Making the Grade

University of Texas at Austin toppled as No. 1 school in the state, says new report

University of Texas at Austin toppled as No. 1 school in the state

University of Texas UT tower and fountain
U.S. News & World Report's 2019 Best Colleges ranking puts UT in second place. BirthRightEarth.org

Plot twist! Nearly a year after U.S. News & World Report rightfully crowned the University of Texas at Austin the No. 1 school in the state (and the 32nd best school in the entire world) among Best Global Universities, the magazine's latest rankings have UT in the second spot behind Rice University. 

On September 10, the prestigious publication released its anticipated 2019 Best Colleges report, an analysis of more than 1,800 schools across the country. UT ranked No. 2 in Texas and No. 49 in the nation, tying with Rensselaer Polytechnic Institute, University of Wisconsin — Madison, and Villanova University. Rice ranked No. 16 in the nation.

So how does the same publication rank UT as best in the state in one ranking and the second best in another? The reason for the two different outcomes lies in how the data was weighted for the two rankings.

In creating the 2019 Best Colleges ranking, U.S News placed particular emphasis on student outcomes, analyzing everything from freshmen retention numbers to graduation rates of low-income students. In comparison, U.S. News researchers compiling last year's Best Global Universities rankings placed more importance on academic outcomes including professional reputation and numbers of publications produced annually.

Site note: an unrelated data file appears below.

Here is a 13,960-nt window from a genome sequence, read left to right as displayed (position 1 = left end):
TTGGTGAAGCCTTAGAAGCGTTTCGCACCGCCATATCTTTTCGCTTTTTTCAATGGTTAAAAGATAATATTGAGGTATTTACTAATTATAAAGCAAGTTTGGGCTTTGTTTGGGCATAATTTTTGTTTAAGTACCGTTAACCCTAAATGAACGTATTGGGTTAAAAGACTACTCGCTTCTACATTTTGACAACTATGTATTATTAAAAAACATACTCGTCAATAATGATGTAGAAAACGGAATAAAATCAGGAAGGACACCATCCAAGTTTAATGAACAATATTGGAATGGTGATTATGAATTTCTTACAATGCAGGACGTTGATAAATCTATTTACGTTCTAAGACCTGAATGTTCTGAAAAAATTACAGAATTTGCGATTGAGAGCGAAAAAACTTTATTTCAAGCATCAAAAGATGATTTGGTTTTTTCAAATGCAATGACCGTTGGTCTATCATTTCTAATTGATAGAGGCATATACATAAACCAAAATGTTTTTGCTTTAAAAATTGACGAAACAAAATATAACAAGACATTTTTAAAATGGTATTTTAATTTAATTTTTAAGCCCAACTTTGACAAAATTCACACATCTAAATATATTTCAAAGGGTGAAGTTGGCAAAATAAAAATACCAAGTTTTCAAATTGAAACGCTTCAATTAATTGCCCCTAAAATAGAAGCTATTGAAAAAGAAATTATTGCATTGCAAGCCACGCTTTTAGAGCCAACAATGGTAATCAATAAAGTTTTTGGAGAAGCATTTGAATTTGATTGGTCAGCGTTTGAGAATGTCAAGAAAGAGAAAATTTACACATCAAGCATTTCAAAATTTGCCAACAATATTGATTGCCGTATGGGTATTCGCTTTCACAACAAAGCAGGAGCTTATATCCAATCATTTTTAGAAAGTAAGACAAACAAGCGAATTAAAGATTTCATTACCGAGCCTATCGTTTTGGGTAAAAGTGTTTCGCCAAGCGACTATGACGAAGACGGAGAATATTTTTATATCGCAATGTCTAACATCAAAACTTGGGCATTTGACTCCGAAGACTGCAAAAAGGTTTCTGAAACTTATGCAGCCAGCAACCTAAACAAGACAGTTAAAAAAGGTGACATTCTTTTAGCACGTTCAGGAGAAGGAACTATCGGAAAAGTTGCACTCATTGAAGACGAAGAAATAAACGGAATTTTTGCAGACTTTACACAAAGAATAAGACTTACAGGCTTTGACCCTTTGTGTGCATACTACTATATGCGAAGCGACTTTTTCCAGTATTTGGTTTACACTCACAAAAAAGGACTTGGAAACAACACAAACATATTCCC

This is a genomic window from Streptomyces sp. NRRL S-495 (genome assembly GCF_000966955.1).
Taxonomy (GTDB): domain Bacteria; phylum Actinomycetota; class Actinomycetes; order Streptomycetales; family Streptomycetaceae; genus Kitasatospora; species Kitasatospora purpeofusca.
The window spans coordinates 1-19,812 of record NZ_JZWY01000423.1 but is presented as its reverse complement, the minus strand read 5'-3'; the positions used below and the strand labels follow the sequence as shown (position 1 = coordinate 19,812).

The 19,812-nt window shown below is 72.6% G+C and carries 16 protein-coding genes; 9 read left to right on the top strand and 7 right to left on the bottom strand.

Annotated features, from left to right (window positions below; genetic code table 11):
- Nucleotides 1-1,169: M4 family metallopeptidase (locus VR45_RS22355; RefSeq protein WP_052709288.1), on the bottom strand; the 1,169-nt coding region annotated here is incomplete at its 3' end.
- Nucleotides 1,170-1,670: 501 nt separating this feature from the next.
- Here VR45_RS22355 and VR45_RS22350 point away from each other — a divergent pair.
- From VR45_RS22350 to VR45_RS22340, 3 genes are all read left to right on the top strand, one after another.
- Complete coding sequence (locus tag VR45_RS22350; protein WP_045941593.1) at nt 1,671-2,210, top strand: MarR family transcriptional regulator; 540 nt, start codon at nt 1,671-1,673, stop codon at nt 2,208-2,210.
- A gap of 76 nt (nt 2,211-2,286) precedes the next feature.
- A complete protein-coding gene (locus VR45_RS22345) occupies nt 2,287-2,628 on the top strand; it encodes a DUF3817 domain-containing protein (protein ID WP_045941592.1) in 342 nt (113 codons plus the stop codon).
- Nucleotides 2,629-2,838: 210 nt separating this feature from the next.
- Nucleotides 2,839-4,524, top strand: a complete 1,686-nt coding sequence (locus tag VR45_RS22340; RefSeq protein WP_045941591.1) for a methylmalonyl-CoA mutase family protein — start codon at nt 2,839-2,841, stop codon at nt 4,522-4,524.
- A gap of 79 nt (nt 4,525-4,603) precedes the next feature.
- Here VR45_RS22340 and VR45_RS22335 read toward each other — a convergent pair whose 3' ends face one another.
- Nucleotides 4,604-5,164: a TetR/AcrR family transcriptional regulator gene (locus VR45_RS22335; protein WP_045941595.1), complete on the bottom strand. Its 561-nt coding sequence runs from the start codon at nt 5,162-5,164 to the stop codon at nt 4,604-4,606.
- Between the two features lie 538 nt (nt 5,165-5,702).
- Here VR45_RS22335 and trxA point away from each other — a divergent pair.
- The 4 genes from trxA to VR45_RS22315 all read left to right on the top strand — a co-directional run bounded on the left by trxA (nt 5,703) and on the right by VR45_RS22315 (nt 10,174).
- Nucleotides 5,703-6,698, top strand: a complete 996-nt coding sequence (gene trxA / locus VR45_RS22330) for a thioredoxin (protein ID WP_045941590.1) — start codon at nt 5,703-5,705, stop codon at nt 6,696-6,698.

In 2018, Rice had a 4-year graduation rate of 83 percent and a freshmen retention rate of 97 percent, earning it the No. 1 spot in Texas and No. 16 in the nation. Compare that to UT's graduation rate of 58 percent and freshmen retention rate of 95 percent, and the difference between the two rankings is a bit clearer. 

As college becomes increasingly expensive, analyzing student outcomes is critical, says the publication. "A university is not successful if it does not graduate its students, which is why the Best Colleges rankings place the greatest value on outcomes, including graduation and retention rates," said Robert Morse, chief data strategist at U.S. News, in a release

Nationwide, the top schools leaned heavily towards the Ivy League. Princeton University was crowned the best university in the nation followed by Harvard University (No. 2). Columbia University, Massachusetts Institute of Technology, University of Chicago, and Yale University all tied for third.

In Texas, Southern Methodist University (No. 3), Texas A&M University (No. 4), and Baylor University (No. 5) rounded out the top five spots. Locally, Southwestern University came in 12th in Texas while St. Edward's University took the 16th spot.